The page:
CHARLOTTE, N.C., (Nov. 7, 2001)& ...
CHARLOTTE, N.C., (Nov. 7, 2001)– One of Square D driver Bobby Hamilton’s special memories comes from Homestead-Miami Speedway, where the NASCAR Winston Cup series returns for Sunday’s Pennzoil 400. Last November’s Pennzoil 400 was Hamilton’s 300th Winston Cup race. In the same race, Hamilton’s son, Bobby Hamilton, Jr., made his first Winston Cup start.
Ironically, in this weekend’s Pennzoil 400, Hamilton Jr. will race the same No. 4 car that his father drove last year. Hamilton, of course, will drive his No. 55 Square D Chevy on Sunday. Hamilton, Jr. is finishing out the season in the No. 4 Chevy. Hamilton, Sr. reflects on racing against his son.
"It’s neat to see how little Bobby is doing each week in that car. I’ve enjoyed getting to spend time with him and watch his racing career grow," Hamilton said. "The opportunities he’s had this season have been good for him. He’s been able to catch a glimpse of what it’s like in the Winston Cup series. I see the same racing fever in him that I do in myself. I think he’ll continue to grow in this sport and make an impact on the racetrack.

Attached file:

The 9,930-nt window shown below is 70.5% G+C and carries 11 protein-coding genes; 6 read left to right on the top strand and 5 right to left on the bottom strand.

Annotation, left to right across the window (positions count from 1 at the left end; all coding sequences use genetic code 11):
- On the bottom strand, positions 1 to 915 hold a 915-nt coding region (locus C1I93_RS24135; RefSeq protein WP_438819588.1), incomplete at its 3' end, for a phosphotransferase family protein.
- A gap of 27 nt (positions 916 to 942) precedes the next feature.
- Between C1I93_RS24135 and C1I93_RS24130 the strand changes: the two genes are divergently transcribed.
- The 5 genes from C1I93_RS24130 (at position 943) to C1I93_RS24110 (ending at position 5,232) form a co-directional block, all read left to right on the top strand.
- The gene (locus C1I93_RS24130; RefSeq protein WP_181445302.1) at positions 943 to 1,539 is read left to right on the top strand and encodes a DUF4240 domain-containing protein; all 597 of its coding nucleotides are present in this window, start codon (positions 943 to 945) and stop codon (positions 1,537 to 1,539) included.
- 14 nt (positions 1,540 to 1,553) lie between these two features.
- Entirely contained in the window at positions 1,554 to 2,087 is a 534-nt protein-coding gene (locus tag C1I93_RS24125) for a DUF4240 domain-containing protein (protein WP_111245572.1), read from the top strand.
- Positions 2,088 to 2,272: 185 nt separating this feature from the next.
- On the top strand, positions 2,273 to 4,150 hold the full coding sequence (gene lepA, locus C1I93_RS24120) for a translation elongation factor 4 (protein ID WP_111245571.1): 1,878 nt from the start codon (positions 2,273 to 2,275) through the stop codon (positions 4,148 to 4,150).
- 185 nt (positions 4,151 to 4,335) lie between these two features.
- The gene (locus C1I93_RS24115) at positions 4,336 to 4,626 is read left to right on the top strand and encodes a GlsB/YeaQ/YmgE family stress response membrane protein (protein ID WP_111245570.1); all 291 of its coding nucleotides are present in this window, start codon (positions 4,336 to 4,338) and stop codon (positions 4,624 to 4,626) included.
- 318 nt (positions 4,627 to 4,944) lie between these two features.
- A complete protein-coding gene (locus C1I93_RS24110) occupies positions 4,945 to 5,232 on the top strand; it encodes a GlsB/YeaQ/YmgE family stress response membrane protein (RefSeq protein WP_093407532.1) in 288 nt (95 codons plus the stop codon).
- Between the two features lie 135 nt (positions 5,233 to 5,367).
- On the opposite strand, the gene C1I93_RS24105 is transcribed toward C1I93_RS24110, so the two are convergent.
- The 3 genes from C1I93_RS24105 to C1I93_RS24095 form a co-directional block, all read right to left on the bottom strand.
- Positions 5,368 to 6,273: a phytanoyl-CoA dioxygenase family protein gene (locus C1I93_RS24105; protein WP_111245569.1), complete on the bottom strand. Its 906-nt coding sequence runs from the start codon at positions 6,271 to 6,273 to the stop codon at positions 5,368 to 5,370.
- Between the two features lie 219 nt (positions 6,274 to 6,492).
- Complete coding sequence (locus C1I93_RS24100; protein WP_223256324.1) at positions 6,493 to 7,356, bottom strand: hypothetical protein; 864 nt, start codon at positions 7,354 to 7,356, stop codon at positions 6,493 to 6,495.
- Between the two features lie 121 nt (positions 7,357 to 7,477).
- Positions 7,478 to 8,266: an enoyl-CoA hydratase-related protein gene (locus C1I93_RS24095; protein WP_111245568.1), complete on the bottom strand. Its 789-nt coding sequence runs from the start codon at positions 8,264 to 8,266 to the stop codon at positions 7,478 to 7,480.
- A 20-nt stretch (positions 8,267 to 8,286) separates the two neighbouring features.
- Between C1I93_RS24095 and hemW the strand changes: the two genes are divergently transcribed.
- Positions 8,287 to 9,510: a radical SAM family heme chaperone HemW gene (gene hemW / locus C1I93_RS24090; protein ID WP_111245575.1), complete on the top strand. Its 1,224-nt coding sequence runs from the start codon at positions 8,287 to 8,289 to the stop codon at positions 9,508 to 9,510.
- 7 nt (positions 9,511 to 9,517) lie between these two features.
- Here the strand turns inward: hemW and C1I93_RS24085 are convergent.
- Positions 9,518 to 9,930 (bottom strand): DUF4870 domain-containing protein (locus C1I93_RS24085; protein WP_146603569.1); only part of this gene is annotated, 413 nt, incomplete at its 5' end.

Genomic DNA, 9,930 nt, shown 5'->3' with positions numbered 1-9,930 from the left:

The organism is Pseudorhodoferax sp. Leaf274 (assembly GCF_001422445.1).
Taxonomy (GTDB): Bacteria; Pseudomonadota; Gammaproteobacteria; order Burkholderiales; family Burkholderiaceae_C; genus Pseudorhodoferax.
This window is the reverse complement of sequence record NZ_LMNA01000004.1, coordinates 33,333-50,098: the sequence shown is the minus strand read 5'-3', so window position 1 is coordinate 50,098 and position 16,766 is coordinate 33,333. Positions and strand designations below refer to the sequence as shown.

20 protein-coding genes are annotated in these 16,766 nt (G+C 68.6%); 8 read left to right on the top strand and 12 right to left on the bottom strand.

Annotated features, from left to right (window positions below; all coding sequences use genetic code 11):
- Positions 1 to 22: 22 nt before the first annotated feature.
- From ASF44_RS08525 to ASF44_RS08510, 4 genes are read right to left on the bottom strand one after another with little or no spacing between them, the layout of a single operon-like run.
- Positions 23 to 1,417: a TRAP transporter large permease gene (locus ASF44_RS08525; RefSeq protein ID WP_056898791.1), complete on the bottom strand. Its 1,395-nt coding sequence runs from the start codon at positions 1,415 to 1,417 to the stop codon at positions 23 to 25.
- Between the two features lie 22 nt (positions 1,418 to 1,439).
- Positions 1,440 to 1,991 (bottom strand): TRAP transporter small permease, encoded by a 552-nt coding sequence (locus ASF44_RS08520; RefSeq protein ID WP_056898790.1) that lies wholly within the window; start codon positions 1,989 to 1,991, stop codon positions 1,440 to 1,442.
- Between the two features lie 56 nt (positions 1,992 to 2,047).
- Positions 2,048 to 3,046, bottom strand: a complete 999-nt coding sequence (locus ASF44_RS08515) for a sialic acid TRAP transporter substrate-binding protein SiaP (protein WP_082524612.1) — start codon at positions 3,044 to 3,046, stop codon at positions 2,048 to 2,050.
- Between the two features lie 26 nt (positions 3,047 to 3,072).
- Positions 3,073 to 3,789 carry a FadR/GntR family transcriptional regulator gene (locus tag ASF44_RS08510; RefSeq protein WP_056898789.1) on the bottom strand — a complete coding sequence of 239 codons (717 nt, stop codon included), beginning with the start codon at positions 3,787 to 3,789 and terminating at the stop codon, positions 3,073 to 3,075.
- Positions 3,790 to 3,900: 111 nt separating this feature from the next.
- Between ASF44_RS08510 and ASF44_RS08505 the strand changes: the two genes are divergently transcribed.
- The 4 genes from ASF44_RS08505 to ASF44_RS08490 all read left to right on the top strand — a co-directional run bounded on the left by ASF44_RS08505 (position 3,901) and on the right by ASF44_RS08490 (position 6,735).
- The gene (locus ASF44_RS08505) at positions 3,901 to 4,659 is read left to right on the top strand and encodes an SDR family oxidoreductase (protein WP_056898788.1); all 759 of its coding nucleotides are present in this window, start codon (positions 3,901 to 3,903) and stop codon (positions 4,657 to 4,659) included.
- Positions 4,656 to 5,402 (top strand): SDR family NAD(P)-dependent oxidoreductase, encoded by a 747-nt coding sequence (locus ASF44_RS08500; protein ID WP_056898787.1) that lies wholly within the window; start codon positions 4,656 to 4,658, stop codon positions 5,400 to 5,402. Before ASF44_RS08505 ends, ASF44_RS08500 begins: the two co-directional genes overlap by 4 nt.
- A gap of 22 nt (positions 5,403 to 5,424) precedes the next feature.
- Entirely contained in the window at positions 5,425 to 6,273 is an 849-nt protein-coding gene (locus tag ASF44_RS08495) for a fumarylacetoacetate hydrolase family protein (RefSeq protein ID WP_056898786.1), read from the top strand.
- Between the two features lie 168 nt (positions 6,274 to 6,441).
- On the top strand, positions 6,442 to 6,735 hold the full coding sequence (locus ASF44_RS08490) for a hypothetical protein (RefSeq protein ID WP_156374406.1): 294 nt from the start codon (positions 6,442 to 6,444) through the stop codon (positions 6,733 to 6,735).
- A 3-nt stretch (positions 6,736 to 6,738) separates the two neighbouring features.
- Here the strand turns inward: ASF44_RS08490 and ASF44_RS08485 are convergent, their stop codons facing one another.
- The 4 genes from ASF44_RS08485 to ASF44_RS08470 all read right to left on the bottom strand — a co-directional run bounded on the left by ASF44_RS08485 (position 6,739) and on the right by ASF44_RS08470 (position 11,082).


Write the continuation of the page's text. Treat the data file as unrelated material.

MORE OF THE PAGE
"But when it comes right down to it, it doesn’t matter who you’re racing," Hamilton continued. "If your car is better, then you have no choice but to go for it. At that point in time, little Bobby becomes another driver that I’ll try to beat on the track."
This weekend’s Pennzoil 400 poses a different challenge for Hamilton, Sr. and the other Winston Cup drivers. With its long straightaways and sharp corners, the 1.5-mile oval provides a racing challenge that drivers compare to pushing a grocery cart at 160 mph down the aisles of a supermarket.
"Homestead is similar to no other track on the circuit," crew chief Jimmy Elledge said. "If you’re talking about flat tracks, then you have to mention Homestead. The key there is to be as fast as you can down the straightaway and then turn around. Being flat makes that hard to do with any kind of speed in the corner."
Hamilton continued, "It’s not always the best race for the fans. It’s tricky to get around, so the key is to stay smooth and drive the track. We can’t race side-by-side and we have trouble passing, so we have to race the track to be able to get to the front."
The Pennzoil 400 gets underway on Sunday Nov. 11, 2001. It airs live on NBC at 12:30 p.m. EDT.